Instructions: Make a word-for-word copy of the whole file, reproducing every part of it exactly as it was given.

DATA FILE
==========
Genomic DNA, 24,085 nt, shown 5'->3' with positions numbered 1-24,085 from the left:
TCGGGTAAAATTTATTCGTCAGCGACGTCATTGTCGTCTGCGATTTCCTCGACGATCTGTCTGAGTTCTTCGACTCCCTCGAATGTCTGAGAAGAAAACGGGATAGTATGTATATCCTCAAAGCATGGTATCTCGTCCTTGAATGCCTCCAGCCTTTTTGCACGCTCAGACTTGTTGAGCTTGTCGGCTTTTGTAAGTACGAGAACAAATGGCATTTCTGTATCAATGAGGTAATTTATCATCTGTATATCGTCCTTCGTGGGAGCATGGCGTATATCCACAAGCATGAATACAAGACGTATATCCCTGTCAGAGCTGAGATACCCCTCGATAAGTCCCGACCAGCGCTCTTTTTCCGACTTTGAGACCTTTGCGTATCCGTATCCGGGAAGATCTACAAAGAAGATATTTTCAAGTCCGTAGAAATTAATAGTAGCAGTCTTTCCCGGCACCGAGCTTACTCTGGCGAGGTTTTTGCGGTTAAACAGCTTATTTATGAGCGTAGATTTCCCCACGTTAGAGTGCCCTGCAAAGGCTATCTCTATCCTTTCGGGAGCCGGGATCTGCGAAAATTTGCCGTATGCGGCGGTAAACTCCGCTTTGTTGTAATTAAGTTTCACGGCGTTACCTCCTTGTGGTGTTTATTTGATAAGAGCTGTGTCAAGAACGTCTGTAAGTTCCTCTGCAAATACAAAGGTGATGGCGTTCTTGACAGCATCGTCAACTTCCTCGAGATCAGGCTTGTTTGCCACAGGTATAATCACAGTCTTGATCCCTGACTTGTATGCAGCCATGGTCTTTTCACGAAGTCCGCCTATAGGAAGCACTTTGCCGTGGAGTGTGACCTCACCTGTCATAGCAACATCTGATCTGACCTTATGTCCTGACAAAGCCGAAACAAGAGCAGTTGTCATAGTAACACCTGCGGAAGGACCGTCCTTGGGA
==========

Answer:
Genomic DNA, 24,085 nt, shown 5'->3' with positions numbered 1-24,085 from the left:
TCGGGTAAAATTTATTCGTCAGCGACGTCATTGTCGTCTGCGATTTCCTCGACGATCTGTCTGAGTTCTTCGACTCCCTCGAATGTCTGAGAAGAAAACGGGATAGTATGTATATCCTCAAAGCATGGTATCTCGTCCTTGAATGCCTCCAGCCTTTTTGCACGCTCAGACTTGTTGAGCTTGTCGGCTTTTGTAAGTACGAGAACAAATGGCATTTCTGTATCAATGAGGTAATTTATCATCTGTATATCGTCCTTCGTGGGAGCATGGCGTATATCCACAAGCATGAATACAAGACGTATATCCCTGTCAGAGCTGAGATACCCCTCGATAAGTCCCGACCAGCGCTCTTTTTCCGACTTTGAGACCTTTGCGTATCCGTATCCGGGAAGATCTACAAAGAAGATATTTTCAAGTCCGTAGAAATTAATAGTAGCAGTCTTTCCCGGCACCGAGCTTACTCTGGCGAGGTTTTTGCGGTTAAACAGCTTATTTATGAGCGTAGATTTCCCCACGTTAGAGTGCCCTGCAAAGGCTATCTCTATCCTTTCGGGAGCCGGGATCTGCGAAAATTTGCCGTATGCGGCGGTAAACTCCGCTTTGTTGTAATTAAGTTTCACGGCGTTACCTCCTTGTGGTGTTTATTTGATAAGAGCTGTGTCAAGAACGTCTGTAAGTTCCTCTGCAAATACAAAGGTGATGGCGTTCTTGACAGCATCGTCAACTTCCTCGAGATCAGGCTTGTTTGCCACAGGTATAATCACAGTCTTGATCCCTGACTTGTATGCAGCCATGGTCTTTTCACGAAGTCCGCCTATAGGAAGCACTTTGCCGTGGAGTGTGACCTCACCTGTCATAGCAACATCTGATCTGACCTTATGTCCTGACAAAGCCGAAACAAGAGCAGTTGTCATAGTAACACCTGCGGAAGGACCGTCCTTGGGA